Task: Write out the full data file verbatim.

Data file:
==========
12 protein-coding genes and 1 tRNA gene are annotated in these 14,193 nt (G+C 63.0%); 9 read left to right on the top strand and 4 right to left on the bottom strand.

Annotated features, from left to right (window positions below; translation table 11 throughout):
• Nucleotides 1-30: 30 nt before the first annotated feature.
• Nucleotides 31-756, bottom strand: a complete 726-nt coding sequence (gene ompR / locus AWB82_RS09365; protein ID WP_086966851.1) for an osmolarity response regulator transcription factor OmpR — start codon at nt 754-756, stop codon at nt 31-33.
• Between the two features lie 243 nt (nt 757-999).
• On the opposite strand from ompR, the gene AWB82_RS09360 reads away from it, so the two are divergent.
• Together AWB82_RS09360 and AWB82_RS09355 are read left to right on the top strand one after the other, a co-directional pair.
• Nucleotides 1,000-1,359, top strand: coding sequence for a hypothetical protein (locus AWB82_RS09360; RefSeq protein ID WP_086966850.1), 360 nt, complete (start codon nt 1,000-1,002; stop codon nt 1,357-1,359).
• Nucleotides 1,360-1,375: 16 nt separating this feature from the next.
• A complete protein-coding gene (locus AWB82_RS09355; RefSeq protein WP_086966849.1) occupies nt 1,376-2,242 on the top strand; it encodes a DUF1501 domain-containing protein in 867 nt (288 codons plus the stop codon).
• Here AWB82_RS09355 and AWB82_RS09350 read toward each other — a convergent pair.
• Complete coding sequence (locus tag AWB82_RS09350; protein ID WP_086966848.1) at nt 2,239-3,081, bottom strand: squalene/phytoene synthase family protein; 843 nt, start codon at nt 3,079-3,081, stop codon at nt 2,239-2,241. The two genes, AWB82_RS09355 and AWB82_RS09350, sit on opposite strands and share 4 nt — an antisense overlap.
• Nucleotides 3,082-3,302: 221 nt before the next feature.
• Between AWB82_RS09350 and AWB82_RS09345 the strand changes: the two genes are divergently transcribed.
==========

12 protein-coding genes and 1 tRNA gene are annotated in these 14,193 nt (G+C 63.0%); 9 read left to right on the top strand and 4 right to left on the bottom strand.

Annotated features, from left to right (window positions below; translation table 11 throughout):
• Nucleotides 1-30: 30 nt before the first annotated feature.
• Nucleotides 31-756, bottom strand: a complete 726-nt coding sequence (gene ompR / locus AWB82_RS09365; protein ID WP_086966851.1) for an osmolarity response regulator transcription factor OmpR — start codon at nt 754-756, stop codon at nt 31-33.
• Between the two features lie 243 nt (nt 757-999).
• On the opposite strand from ompR, the gene AWB82_RS09360 reads away from it, so the two are divergent.
• Together AWB82_RS09360 and AWB82_RS09355 are read left to right on the top strand one after the other, a co-directional pair.
• Nucleotides 1,000-1,359, top strand: coding sequence for a hypothetical protein (locus AWB82_RS09360; RefSeq protein ID WP_086966850.1), 360 nt, complete (start codon nt 1,000-1,002; stop codon nt 1,357-1,359).
• Nucleotides 1,360-1,375: 16 nt separating this feature from the next.
• A complete protein-coding gene (locus AWB82_RS09355; RefSeq protein WP_086966849.1) occupies nt 1,376-2,242 on the top strand; it encodes a DUF1501 domain-containing protein in 867 nt (288 codons plus the stop codon).
• Here AWB82_RS09355 and AWB82_RS09350 read toward each other — a convergent pair.
• Complete coding sequence (locus tag AWB82_RS09350; protein ID WP_086966848.1) at nt 2,239-3,081, bottom strand: squalene/phytoene synthase family protein; 843 nt, start codon at nt 3,079-3,081, stop codon at nt 2,239-2,241. The two genes, AWB82_RS09355 and AWB82_RS09350, sit on opposite strands and share 4 nt — an antisense overlap.
• Nucleotides 3,082-3,302: 221 nt before the next feature.
• Between AWB82_RS09350 and AWB82_RS09345 the strand changes: the two genes are divergently transcribed.